Wednesday Night Mountain Bike Social Ride - No.4

October 10th: not a date you would normally associate with 24deg C on top of the North York Moors. Well ok I may be exaggerating a little but we have had some amazing warm evenings of late; certainly a lasting reminder of the fabulous summer we have had. Apparently if it hit 24 in London it would be the hottest recorded October in history!

Our aim in getting the social rides set up on a Wednesday night was to get a regular riding scene going for the locals with the hope the word would get out and attract riders from a little further afield. A month in and never did we think 32 riders would be out pedalling the Fryup trails in the dark.

Setting out from the hub just after 6.30 with the light rapidly dropping we pedalled across the field onto the road for a nice roll down the valley getting everyone’s legs spinning and covering ground quickly. Looking back over my shoulder and seeing 50 thousand odd lumens of LED light burning a hole in the night really is spectacular and gave quite a humbling feeling as to how the group has grown so quickly.

The intention with choosing a route for the Wednesday night rides is to give the fast riders a bit of a run on some sections; whilst allowing our newer riders to enjoy tracks that don’t totally intimidate and scare the living daylights out of a novice member of the group. The 2 hours we have gives us a range of about 8-12 miles depending on the weather and ground conditions. Given the fact that the ground is still pretty solid in most places, the higher end of the range is what we are trying to eek out of the rides.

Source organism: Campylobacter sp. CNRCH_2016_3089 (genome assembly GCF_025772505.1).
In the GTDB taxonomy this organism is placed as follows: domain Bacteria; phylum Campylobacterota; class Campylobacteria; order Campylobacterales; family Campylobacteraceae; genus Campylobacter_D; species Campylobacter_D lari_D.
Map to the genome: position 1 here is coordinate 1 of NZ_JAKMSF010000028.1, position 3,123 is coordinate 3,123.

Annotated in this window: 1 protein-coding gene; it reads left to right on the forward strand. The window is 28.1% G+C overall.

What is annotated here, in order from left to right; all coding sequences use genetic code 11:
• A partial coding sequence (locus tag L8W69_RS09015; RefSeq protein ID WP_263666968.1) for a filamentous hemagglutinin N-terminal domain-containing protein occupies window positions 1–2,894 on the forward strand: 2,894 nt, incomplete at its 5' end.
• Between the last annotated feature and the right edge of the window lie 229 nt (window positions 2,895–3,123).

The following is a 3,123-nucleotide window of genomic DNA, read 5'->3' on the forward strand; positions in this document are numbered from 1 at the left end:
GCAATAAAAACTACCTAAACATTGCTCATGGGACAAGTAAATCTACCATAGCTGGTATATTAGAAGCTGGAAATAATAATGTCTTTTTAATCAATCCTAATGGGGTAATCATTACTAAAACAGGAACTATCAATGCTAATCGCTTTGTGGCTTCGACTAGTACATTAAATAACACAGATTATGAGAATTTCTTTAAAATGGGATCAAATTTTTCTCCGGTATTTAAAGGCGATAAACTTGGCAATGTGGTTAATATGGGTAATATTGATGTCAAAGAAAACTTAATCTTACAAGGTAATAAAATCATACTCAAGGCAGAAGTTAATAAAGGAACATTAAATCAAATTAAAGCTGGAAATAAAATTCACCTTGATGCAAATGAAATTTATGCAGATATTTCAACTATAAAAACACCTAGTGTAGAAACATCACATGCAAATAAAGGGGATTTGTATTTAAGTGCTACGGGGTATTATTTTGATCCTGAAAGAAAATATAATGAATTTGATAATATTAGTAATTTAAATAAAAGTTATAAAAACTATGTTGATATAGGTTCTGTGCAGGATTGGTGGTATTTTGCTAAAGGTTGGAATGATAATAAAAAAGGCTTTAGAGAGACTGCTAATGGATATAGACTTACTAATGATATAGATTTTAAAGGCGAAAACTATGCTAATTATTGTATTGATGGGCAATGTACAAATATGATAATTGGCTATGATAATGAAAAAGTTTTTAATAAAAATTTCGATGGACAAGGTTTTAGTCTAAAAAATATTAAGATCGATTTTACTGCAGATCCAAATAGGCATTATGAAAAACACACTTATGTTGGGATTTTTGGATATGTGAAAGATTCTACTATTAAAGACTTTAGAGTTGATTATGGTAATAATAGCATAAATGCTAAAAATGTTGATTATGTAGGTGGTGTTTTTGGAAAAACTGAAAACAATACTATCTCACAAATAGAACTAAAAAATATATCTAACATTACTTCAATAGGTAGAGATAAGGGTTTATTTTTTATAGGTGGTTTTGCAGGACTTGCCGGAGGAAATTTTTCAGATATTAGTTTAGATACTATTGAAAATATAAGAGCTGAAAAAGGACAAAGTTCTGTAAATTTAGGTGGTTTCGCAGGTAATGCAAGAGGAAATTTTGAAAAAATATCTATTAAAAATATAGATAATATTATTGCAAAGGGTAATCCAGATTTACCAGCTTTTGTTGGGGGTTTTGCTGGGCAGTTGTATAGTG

The route set for this ride was a real good snake about the local bridleways and really showed how you don’t have to venture far from Hub to string a good loop together. After the initial run down the valley on the road we turned onto the first climb of the evening up to Hill House Farm at the other end of Fairy Cross Plain Hill where the Hub is sited. Across some grassy fields and the first obstacle to catch a few out was a rather stinky spring bog: I had placed a few strategic rocks a few weeks prior to help a hop and skip style on foot crossing but a few keen riders ploughed straight into the soft squelch to their peril of been nearly knee deep in clag… that always has the smugness meter maxing out with those that picked the clean way across.

Heading onto the moor section of the hill the group made swift progress back to the head of the ridge before dropping off the side into Little Fryup via our family route bridleway descent. With such a big group out, the time from the lead rider to the sweeper was always going to take a while. The regroup at the road after clearing the descent down Walkers Plantation was a perfect point to split the riders into a swift and a steady group. This allowed the flow to continue without blowing the legs off those getting used to the night rides and the more experienced fitter riders getting cold.